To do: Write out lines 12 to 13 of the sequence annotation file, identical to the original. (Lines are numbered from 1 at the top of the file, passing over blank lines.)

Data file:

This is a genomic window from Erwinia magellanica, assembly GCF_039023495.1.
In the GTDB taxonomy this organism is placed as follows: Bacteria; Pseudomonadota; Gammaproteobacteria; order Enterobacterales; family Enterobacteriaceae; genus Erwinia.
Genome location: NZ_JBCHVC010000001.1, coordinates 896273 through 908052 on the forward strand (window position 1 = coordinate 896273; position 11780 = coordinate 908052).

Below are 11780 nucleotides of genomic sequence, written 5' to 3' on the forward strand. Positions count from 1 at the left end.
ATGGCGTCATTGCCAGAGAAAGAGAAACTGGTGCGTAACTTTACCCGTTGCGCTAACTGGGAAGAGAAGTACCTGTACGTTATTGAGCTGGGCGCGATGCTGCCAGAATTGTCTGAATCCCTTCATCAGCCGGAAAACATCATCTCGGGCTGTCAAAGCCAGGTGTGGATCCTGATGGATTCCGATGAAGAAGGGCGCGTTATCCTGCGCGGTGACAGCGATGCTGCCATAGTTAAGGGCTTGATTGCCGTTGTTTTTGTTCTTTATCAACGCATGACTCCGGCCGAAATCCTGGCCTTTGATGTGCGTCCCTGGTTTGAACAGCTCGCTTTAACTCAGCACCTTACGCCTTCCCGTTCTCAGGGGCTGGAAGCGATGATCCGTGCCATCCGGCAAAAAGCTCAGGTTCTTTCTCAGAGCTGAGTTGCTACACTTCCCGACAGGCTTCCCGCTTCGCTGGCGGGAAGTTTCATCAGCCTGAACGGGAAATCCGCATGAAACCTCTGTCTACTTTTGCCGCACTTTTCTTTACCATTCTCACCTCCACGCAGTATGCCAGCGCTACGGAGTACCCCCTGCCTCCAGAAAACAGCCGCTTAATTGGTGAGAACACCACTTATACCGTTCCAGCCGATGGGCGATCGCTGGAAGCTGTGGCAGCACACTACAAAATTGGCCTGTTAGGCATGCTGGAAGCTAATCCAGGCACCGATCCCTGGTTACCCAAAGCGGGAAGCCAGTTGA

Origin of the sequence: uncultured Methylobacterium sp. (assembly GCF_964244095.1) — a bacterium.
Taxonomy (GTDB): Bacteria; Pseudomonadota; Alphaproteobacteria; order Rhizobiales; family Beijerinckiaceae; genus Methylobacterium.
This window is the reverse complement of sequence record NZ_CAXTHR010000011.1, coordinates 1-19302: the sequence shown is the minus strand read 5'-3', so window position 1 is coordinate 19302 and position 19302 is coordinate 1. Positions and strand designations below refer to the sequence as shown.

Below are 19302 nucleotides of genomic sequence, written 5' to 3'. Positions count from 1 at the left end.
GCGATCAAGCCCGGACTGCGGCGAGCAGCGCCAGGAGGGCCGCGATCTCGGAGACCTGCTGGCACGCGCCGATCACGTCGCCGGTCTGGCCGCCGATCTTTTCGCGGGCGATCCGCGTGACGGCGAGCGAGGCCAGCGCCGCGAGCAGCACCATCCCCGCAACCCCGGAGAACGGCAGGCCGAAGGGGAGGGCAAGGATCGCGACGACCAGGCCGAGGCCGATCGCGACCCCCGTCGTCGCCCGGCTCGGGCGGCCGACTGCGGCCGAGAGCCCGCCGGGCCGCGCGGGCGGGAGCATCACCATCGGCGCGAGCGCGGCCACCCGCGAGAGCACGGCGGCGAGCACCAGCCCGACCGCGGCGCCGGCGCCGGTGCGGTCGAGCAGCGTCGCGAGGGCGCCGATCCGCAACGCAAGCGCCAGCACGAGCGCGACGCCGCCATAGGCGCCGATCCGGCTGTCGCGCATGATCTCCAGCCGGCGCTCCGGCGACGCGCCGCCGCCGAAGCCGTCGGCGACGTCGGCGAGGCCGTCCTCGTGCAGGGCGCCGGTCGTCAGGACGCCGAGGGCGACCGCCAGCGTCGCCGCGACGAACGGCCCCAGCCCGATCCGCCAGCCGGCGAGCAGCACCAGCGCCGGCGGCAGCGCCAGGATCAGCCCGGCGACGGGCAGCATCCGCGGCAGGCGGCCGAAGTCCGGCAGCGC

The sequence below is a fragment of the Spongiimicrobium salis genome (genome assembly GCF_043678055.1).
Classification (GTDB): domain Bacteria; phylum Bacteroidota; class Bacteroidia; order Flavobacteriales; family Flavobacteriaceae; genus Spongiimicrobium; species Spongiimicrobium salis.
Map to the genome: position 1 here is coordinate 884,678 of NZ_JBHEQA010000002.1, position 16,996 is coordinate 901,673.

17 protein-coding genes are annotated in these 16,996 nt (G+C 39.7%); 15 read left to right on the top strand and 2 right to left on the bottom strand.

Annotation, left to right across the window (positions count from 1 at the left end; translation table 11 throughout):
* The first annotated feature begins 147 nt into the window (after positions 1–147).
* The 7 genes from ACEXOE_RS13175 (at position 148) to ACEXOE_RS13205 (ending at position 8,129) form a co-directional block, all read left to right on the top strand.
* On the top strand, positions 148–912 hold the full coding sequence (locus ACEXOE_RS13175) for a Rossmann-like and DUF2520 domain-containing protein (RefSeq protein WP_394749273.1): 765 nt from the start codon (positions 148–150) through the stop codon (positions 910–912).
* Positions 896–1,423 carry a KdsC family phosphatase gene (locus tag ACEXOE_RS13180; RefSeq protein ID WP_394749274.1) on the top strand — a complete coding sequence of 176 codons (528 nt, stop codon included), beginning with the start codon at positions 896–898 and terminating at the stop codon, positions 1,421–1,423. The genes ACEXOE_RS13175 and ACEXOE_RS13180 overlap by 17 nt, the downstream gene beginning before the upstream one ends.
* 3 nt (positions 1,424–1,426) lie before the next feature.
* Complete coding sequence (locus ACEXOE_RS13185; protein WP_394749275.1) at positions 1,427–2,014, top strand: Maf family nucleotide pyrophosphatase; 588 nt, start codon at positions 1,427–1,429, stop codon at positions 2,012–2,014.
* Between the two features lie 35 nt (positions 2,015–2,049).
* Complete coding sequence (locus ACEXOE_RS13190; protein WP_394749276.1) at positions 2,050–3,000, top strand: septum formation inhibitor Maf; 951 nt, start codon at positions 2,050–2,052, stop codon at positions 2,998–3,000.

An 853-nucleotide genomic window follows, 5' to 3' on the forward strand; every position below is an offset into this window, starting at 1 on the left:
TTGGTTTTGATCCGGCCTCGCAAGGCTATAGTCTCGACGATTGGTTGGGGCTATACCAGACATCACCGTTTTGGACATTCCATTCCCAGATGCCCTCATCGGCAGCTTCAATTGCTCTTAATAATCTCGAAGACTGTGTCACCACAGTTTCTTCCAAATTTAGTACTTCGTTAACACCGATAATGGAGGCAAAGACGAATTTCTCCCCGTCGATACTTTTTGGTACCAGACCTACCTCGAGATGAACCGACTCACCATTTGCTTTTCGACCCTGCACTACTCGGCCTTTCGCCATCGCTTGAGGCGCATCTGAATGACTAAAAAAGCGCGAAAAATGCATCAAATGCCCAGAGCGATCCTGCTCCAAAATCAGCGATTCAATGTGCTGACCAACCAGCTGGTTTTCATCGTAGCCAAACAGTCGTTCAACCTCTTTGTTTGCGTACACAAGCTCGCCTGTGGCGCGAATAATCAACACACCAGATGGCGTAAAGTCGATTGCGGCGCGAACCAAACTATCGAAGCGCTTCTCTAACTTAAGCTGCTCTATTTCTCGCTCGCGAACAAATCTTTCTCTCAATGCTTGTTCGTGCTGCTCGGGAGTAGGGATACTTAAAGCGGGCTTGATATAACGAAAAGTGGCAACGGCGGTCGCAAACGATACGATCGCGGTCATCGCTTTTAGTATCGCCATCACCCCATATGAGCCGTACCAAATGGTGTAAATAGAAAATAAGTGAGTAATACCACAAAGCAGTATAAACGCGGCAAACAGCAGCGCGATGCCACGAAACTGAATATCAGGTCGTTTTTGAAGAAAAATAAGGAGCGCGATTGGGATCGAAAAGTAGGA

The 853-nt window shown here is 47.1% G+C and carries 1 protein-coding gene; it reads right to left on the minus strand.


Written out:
Classification (GTDB): domain Bacteria; phylum Bacteroidota; class Bacteroidia; order Flavobacteriales; family Flavobacteriaceae; genus Spongiimicrobium; species Spongiimicrobium salis.
Map to the genome: position 1 here is coordinate 884,678 of NZ_JBHEQA010000002.1, position 16,996 is coordinate 901,673.